Publisher: BRILL
ISBN: 9004202404
Format: PDF, ePub, Mobi
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The book addresses the constitution of the high culture of modernity as an uneasy unity of the sciences, including philosophy, and the arts. Their internal dynamism and strain is established through, on the one hand, the relationship of the author - work - recipient, and, on the other, the respective roles of experts and the market.

The Cambridge History of Science Volume 6 Modern Life and Earth Sciences

Author: Peter J. Bowler
Publisher: Cambridge University Press
ISBN: 0521572010
Format: PDF, Kindle
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This book in the highly respected Cambridge History of Science series is devoted to the history of the life and earth sciences since 1800. It provides comprehensive and authoritative surveys of historical thinking on major developments in these areas of science, on the social and cultural milieus in which the knowledge was generated, and on the wider impact of the major theoretical and practical innovations. The articles are written by acknowledged experts who provide concise accounts of the latest historical thinking coupled with guides to the most important recent literature. In addition to histories of traditional sciences, the book covers the emergence of newer disciplines such as genetics, biochemistry and geophysics. The interaction of scientific techniques with their practical applications in areas such as medicine is a major focus of the book, as is its coverage of controversial areas such as science and religion, and environmentalism.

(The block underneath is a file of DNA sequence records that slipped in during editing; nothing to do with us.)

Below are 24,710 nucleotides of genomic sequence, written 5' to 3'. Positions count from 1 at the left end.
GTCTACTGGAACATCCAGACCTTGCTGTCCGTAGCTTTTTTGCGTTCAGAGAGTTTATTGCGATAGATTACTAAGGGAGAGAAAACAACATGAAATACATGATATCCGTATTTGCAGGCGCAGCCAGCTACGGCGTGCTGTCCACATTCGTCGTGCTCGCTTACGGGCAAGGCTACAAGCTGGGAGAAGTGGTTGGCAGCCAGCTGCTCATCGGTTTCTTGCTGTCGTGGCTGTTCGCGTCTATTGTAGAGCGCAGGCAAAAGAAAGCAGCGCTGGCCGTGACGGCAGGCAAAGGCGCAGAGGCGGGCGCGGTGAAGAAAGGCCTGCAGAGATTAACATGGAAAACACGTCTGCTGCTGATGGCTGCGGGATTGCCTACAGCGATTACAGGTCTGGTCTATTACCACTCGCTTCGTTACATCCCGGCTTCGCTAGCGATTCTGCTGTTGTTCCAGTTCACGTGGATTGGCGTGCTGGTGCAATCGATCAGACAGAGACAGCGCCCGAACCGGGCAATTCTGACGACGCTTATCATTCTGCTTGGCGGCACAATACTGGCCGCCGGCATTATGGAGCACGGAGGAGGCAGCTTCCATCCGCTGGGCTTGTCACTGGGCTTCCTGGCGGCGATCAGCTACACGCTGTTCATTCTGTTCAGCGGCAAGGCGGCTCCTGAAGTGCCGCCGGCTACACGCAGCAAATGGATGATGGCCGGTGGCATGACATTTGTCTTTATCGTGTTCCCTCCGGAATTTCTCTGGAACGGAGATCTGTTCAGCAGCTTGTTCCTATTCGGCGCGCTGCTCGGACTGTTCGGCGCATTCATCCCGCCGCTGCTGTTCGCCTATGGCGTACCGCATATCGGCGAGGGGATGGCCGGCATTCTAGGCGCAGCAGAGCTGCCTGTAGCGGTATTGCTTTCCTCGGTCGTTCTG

A Companion to Nineteenth Century Europe 1789 1914

Author: Stefan Berger
Publisher: John Wiley & Sons
ISBN: 140515232X
Format: PDF, Mobi
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This Companion provides an overview of European history during the 'long' nineteenth century, from 1789 to 1914. Consists of 32 chapters written by leading international scholars Balances coverage of political, diplomatic and international history with discussion of economic, social and cultural concerns Covers both Eastern and Western European states, including Britain Pays considerable attention to smaller countries as well as to the great powers Compares particular phenomena and developments across Europe

A Social History of American Technology

Author: Ruth Schwartz Cowan
Publisher: Oxford University Press, USA
ISBN: 9780195387261
Format: PDF, ePub, Docs
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A Social History of American Technology, Second Edition, tells the story of American technology from the tools used by its earliest inhabitants to the technological systems--cars and computers, aircraft and antibiotics--that we are familiar with today. Ruth Schwartz Cowan and Matthew H. Hersch demonstrate how technological change has always been closely related to social and economic development, and examine the important mutual relationships between social history and technological change. They explain how the unique characteristics of American cultures and American geography have affected the technologies that have been invented, manufactured, and used throughout the years--and also the reverse: how those technologies have affected the daily lives, the unique cultures, and the environments of all Americans.